Cultivating greenhouses and hot spots

Jan 17, 2014 | Pastoral Excellence Network

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greenhouse

In collaboration with the Minneapolis Synod of the Evangelical Lutheran Church, the Pastoral Excellence Network is pleased to announce, “Cultivating greenhouses and hot-spots for soul-full and resilient leadership” on February 27 and 28, 2014. This two-day event in Minneapolis, which is open to all clergy, will focus on the role and habits of clergy communities of practice.

Clergy have always been gathering in one way or another. There have always been official denominational gatherings, informal gatherings over lunch or coffee, lectionary study groups, and continuing education programs. Clergy work together in response to community concerns and social issues. These various efforts often orient new clergy and sustain clergy in their ministries.

We can imagine that sometimes these clergy gatherings serve as a refuge for clergy who have been, as the expression goes, “waiting to exhale.” At one time or another, we all need to talk about a situation with colleagues who understand what we’re going through.

Unburdening ourselves is essential, but never enough. We have capacities for something more.

Expanding our capacities

Clergy peer learning and accountability can constructively take our collegial connections to deeper levels of engagement that serve not just the individual pastor, but the profession of ministry and congregations as well. We call it developing clergy communities of practice. The Lilly Endowment’s Sustaining Pastoral Excellence and Transition into Ministry initiatives have explored that deeper frontier. The book, So Much Better, documents these initiatives of clergy peer learning and support across a number of faith traditions.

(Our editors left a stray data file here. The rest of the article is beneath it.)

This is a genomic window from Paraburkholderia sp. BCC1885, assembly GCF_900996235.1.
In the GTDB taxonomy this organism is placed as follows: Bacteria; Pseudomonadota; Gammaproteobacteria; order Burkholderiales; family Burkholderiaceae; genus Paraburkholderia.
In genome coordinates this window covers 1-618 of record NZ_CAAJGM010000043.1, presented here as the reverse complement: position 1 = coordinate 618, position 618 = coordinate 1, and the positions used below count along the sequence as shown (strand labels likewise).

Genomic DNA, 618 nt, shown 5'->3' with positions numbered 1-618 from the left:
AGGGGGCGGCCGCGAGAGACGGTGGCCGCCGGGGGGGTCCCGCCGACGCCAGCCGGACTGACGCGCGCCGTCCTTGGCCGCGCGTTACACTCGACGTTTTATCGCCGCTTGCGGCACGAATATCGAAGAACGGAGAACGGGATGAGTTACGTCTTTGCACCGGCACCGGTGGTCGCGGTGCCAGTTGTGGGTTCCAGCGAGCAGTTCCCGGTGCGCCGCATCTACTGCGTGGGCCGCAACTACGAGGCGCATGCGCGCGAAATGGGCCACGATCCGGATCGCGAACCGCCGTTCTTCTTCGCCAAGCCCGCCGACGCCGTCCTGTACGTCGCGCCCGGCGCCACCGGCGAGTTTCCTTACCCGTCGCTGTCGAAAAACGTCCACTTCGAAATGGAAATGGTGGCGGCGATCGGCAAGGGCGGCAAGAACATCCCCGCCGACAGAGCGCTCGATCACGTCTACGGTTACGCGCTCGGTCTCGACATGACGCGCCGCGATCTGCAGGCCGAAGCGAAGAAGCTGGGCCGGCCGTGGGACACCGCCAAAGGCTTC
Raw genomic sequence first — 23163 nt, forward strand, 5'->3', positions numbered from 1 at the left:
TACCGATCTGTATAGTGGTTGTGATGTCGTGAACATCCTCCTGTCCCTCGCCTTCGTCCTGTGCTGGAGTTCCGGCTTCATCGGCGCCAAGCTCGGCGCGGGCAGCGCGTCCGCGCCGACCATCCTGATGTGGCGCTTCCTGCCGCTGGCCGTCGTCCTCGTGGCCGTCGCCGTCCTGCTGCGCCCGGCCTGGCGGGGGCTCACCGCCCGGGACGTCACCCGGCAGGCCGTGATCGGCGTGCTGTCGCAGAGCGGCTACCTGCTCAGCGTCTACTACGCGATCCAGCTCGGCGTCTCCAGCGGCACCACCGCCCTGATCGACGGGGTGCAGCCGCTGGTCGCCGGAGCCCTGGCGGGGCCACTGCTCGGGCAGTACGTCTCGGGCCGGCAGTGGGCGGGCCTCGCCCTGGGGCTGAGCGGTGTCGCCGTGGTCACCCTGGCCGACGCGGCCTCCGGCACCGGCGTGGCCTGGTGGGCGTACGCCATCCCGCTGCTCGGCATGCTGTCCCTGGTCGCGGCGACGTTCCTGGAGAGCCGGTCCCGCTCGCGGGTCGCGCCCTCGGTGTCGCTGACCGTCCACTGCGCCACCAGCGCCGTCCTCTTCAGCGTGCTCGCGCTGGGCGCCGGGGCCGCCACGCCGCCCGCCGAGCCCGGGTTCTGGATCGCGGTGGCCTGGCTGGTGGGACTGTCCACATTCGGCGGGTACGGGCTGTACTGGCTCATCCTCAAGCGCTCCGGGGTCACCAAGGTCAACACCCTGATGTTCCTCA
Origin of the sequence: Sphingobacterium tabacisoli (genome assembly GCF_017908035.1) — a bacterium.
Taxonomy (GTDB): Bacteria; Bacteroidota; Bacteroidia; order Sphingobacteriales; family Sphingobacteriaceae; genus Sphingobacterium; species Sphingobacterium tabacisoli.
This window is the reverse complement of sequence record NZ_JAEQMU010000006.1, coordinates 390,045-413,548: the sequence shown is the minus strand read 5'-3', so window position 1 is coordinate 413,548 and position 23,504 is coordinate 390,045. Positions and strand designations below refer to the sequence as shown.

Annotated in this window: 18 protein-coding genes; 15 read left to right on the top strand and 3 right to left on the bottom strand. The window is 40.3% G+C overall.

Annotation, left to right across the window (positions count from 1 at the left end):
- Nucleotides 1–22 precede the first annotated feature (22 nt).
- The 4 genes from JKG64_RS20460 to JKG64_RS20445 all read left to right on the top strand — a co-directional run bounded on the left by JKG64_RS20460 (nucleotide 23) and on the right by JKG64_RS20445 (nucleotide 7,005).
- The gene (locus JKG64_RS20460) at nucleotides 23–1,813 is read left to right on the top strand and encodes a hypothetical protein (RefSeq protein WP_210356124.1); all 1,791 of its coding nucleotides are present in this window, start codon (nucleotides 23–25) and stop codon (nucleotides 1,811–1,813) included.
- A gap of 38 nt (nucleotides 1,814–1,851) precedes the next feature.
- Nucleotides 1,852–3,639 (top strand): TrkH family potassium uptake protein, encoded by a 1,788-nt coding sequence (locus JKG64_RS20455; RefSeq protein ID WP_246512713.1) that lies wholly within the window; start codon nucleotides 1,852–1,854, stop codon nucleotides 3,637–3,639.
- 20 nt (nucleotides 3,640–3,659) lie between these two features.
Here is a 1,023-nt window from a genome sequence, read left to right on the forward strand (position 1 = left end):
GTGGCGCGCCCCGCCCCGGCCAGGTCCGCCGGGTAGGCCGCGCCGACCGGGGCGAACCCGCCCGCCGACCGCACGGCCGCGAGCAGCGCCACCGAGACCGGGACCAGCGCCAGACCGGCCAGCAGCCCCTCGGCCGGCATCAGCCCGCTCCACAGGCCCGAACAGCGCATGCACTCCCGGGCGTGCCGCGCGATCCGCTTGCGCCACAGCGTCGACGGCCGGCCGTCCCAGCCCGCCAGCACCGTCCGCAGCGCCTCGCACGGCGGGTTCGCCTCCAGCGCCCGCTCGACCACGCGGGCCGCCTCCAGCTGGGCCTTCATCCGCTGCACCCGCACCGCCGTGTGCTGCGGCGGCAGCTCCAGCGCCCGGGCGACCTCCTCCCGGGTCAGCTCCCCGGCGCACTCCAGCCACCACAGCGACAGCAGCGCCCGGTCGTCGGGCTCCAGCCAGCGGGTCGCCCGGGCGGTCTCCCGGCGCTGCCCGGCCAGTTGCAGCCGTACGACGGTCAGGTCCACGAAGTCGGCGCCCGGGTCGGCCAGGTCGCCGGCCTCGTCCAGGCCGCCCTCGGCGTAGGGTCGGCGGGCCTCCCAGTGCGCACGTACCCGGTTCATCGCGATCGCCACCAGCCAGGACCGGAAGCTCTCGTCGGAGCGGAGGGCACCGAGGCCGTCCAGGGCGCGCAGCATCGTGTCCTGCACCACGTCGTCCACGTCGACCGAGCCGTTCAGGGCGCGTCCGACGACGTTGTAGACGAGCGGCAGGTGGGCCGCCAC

The next wave

With the launch of the Pastoral Excellence Network (PEN) a year ago, the next wave of exploration and development of pastoral excellence initiatives is underway. PEN is collaborating with a variety of regional and national bodies to carry forward this important work so that existing programs can be strengthened and new initiatives can be launched. There is much expertise and experience to be shared. Each day we hear from clergy and from church organizations who know that something more wants to emerge.

One example occurs later this month. On January 28, 2014, the Pastoral Excellence Network staff and Ann Michel from the Lewis Center for Church Leadership are offering an event focused on “Clergy well-being for the long haul.” During this day-long retreat at Bon Secours near Baltimore, Maryland, we will introduce perspectives on well-being and communities of practice to clergy and denominational leaders in the Greater Washington, D.C., area.

Creating greenhouses and hot spots

The February 27-28 event in Minneapolis marks the reality that we are at a new juncture. As the landscape of religious life changes and the world’s challenges become more complex, we need to imagine new ways of leading and of sustaining ourselves as religious leaders for the work ahead. We need to cultivate soul-full practices that build our capacities for resilience and well-being—not just for ourselves, but for the church as a whole.

More than ever, we need the creative power of a "greenhouse" for reflecting upon our actual experiences, drawing upon our collective imaginations, and finding courage to risk new experiments. We need “hot spots” to connect to the deeper sources of spiritual renewal practice-based learning. These “greenhouses” and “hot spots” are what we are creating together in the Pastoral Excellence Network.

We hope you will consider joining us now or for another event announced in the future.

The image displayed in this news story is "greenhouse by allerleirau, on Flickr" and is used in accordance with Creative Commons licensing.

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